From the earliest mythologies to the modern movie, the hero archetype has dominated. The good guy battles an overwhelming force of evil, dragons, demons, aliens or an enemy army, and always stands victorious.

One of the biggest entertainment industries is based entirely on heroes. The DC and Marvel comic universe is littered with them – an alien fallen to earth complete with red cape, a geeky kid turned superhero due to spider-bite, a wealthy heir with a chip on his shoulder and scary-cool batsuit. Those born great, inherently superior to average man inspire awe but it’s the seemingly inferior guy made awesome by circumstance, the dark and twisted anti-hero overcoming his own demons to save the day, who perhaps more truly captures our imagination. There’s a potential hero in average Joe – or so said Mariah Carey, we just have to look inside ourselves, perhaps some harder than others.

But who are the real heroes? Surely not men and women clad in figure enhancing spandex. Is the modern hero a political figure like Barack Obama, do-gooder celebrities like Bono and Angelina Jolie or just the average guy who overcame profound calamity?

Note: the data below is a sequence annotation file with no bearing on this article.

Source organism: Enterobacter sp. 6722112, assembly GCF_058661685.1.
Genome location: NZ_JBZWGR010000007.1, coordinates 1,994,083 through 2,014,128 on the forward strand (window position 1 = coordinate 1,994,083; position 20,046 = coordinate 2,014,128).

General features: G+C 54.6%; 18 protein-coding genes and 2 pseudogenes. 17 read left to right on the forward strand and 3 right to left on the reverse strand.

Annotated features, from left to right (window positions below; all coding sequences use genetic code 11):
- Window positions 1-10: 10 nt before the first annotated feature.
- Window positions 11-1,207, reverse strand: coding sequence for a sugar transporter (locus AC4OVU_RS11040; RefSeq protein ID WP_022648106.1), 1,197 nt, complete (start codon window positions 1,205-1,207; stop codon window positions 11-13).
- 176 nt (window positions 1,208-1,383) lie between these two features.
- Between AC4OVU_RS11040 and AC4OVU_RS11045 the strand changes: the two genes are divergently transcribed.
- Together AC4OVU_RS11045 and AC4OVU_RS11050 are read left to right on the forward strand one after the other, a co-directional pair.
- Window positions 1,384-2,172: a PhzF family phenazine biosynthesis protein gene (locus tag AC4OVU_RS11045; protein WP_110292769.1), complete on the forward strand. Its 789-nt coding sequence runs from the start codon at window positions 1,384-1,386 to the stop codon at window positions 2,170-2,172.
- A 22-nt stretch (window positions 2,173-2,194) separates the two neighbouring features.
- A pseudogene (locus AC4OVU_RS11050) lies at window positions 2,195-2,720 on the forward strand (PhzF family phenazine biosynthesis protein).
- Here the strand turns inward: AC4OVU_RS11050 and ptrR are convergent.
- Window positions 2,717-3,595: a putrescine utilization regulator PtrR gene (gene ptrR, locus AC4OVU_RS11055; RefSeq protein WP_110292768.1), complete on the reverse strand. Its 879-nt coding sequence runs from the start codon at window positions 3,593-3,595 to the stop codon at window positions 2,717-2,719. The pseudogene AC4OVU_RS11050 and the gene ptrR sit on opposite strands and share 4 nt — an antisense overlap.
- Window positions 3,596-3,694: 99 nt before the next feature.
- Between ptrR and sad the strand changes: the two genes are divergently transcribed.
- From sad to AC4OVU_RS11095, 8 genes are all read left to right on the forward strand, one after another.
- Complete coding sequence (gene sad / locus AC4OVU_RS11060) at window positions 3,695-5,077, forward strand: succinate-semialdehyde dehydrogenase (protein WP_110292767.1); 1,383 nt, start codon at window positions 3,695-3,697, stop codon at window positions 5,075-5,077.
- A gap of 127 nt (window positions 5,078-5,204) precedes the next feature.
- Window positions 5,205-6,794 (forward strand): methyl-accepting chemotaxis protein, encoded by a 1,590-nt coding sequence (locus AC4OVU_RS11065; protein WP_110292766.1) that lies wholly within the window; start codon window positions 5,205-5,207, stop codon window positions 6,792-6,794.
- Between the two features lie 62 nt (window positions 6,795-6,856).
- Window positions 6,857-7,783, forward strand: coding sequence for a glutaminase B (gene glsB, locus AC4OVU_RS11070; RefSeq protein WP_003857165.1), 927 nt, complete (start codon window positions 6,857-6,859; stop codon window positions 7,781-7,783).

I’d like to go with the latter. Take Aron Ralston for example, a happy-go-lucky guy and avid mountain climber. One day he got trapped in a canyon, a rock pinning his arm. For six days he waited to be rescued before finally making the decision to save himself. He cut off his own arm with a blunt pen knife, an incredible story as told in the upcoming film 127 Hours.
Ralston continues to climb today with aspirations of conquering Everest. Consider the one-legged swimmer, Natalie du Toit, who competes in able-bodied races, determined not to let her injury disable her. Now they are heroes, illustrating that the human spirit is indeed an all-conquering force.
While I too wish I could shoot sticky webs from my hands or laser beams from my eyes, it’s comforting to know that normal people have a chance at being heroic too. Not to forget the men and women who risk their lives on a daily basis serving society as cops, firemen and soldiers.

One might aspire to be a Green Lantern or an Avenger, but I hope the younger generations also look to real people as role models.  Not glamour encrusted celebrities but those ordinary folk who have triumphed over misfortune, because we could all learn something from these stoic individuals.

Suzanne van Rooyen

The writer is a master’s student of Music, Mind and Technology.